Why Africa is actually a Net Creditor to the Rest of the World | Interview with Prof. Ndikumana PART 2
In the second part of the interview series with Prof. Léonce Ndikumana, Professor of Economics at the University of Massachusetts Amherst and Director of the African Development Policy Program for the Political Economy Research Institute, we examine the role that Western governments, multinational corporations and the international banking system play in regards to capital flight and odious debt in Africa. In addition we talk about alternatives policies and individual solutions that could assist in improving the domestic economies of African countries.
- To read the transcript of this interview, click here: Why Africa is actually a Net Creditor to the Rest of the World | Interview with Prof. Ndikumana PART 2
- In case you missed part 1 of this interview then click here.
VIDEO: Why Africa is actually a Net Creditor to the Rest of the World | Interview with Prof. Ndikumana – PART 2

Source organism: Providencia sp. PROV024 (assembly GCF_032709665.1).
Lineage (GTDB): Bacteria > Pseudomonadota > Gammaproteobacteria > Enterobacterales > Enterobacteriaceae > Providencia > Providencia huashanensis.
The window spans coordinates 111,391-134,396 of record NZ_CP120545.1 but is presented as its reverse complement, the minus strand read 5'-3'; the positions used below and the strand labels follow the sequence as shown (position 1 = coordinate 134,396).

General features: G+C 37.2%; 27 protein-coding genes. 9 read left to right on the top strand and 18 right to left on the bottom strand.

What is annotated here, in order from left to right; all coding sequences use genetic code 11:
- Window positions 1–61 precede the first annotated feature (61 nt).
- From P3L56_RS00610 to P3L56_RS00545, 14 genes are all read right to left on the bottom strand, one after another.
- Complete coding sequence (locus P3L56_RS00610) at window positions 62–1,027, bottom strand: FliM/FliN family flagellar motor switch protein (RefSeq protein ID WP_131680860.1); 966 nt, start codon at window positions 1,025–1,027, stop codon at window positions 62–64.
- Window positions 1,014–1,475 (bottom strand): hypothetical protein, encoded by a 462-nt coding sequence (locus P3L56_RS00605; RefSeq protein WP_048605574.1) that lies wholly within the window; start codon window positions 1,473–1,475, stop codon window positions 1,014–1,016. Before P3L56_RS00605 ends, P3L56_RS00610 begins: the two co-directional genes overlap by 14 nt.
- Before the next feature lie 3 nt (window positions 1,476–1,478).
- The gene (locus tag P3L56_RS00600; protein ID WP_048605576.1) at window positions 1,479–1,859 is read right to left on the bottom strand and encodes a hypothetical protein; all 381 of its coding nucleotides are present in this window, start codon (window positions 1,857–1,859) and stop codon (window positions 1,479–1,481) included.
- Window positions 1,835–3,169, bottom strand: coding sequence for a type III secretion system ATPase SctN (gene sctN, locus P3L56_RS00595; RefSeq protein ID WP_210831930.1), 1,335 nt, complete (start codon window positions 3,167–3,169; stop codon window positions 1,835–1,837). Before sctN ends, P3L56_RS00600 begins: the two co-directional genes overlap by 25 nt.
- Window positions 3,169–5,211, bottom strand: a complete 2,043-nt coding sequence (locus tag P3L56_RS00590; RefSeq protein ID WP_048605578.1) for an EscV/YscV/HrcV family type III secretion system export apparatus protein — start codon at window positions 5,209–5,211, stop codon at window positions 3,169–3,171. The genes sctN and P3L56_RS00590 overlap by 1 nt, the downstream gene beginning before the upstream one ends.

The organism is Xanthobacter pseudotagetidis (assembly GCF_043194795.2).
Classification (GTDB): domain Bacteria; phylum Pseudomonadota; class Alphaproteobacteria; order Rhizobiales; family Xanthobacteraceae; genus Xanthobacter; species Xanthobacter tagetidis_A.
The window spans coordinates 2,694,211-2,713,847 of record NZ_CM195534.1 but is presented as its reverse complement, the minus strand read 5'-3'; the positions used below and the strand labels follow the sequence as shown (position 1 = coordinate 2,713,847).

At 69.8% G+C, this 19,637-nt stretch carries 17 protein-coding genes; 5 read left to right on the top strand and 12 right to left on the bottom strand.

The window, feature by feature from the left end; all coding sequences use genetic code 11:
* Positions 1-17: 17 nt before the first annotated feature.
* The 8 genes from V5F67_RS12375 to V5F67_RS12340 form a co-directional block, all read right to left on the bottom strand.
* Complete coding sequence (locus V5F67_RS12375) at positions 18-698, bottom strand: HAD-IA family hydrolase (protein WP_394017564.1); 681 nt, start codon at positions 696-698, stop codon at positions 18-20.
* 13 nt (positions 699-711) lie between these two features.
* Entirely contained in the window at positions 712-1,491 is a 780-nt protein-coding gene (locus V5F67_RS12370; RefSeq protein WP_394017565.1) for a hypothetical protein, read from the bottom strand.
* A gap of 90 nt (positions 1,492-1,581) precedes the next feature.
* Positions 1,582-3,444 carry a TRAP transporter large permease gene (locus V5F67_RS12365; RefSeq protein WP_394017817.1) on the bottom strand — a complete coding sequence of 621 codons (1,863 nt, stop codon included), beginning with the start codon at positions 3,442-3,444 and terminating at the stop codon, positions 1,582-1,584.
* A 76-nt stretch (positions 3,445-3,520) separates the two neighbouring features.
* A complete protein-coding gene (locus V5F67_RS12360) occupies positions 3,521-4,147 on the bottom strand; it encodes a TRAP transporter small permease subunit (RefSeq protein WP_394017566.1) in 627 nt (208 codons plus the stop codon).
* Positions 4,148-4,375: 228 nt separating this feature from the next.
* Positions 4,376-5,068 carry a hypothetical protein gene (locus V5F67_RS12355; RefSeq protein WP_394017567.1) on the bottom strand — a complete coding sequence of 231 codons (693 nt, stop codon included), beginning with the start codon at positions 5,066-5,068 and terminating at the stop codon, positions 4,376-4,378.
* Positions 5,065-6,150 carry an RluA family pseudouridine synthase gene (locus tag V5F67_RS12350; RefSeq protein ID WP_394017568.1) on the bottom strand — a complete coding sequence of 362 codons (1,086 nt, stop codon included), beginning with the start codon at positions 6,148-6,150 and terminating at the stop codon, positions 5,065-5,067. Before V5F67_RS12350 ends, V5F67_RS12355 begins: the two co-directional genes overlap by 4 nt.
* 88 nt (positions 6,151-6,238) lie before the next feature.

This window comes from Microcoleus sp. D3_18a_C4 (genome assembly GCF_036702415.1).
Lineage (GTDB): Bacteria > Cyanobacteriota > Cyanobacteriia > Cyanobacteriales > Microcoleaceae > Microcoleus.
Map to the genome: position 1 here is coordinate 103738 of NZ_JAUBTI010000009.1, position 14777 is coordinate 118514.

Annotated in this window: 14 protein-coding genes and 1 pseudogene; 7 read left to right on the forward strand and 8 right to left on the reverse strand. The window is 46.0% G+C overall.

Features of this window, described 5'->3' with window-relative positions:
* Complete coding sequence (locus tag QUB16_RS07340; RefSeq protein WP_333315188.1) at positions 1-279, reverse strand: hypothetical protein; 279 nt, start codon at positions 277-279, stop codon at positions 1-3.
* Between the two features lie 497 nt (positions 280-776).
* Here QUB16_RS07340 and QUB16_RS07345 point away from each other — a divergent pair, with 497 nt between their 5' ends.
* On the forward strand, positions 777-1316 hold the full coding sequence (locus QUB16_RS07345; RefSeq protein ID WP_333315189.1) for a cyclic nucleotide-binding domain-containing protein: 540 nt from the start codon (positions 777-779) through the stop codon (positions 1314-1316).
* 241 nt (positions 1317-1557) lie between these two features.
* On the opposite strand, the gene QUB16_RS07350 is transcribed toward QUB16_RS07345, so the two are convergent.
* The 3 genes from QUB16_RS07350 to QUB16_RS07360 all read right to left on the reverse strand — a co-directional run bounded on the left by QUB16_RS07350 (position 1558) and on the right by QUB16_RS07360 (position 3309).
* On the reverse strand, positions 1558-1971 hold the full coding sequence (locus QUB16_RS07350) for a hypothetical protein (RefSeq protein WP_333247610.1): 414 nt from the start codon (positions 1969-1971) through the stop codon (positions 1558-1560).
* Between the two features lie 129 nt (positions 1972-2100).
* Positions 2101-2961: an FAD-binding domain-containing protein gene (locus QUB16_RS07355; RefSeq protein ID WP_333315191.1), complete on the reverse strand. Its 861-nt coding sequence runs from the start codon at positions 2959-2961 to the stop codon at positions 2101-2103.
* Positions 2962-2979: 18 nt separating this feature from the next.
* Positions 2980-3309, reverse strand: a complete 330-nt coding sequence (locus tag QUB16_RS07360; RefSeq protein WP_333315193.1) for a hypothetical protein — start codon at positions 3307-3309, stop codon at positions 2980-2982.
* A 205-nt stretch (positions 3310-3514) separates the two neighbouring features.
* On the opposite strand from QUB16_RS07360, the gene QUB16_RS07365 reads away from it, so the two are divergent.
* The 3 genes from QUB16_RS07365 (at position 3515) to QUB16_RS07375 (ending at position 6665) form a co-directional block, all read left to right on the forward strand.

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ABOUT LÉONCE KDIKUMANA
Léonce Ndikumana has served as Director of Operational Policies and Director of Research at the African Development Bank, Chief of Macroeconomic Analysis at the United Nations Economic Commission for Africa (UNECA), and visiting Professor at the University of Cape Town. He is also an Honorary Professor of economics at the University of Stellenbosch, South Africa. He has contributed to various areas of research and policy analysis on African countries, including the issues of external debt and capital flight, financial markets and growth, macroeconomic policies for growth and employment, and the economics of conflict and civil wars in Africa.
He is co-editor of Capital Flight from Africa: Causes, Effects and Policy Issues and co-author of Africa’s Odious Debts: How Foreign Loans and Capital Flight Bled a Continent, published also in French as La Dette Odieuse d’Afrique : Comment l’endettement et la fuite des capitaux ont saigné un continent, in addition to dozens of academic articles and book chapters on African development and Macroeconomics. He is a graduate of the University of Burundi and received his doctorate from Washington University in St. Louis, Missouri.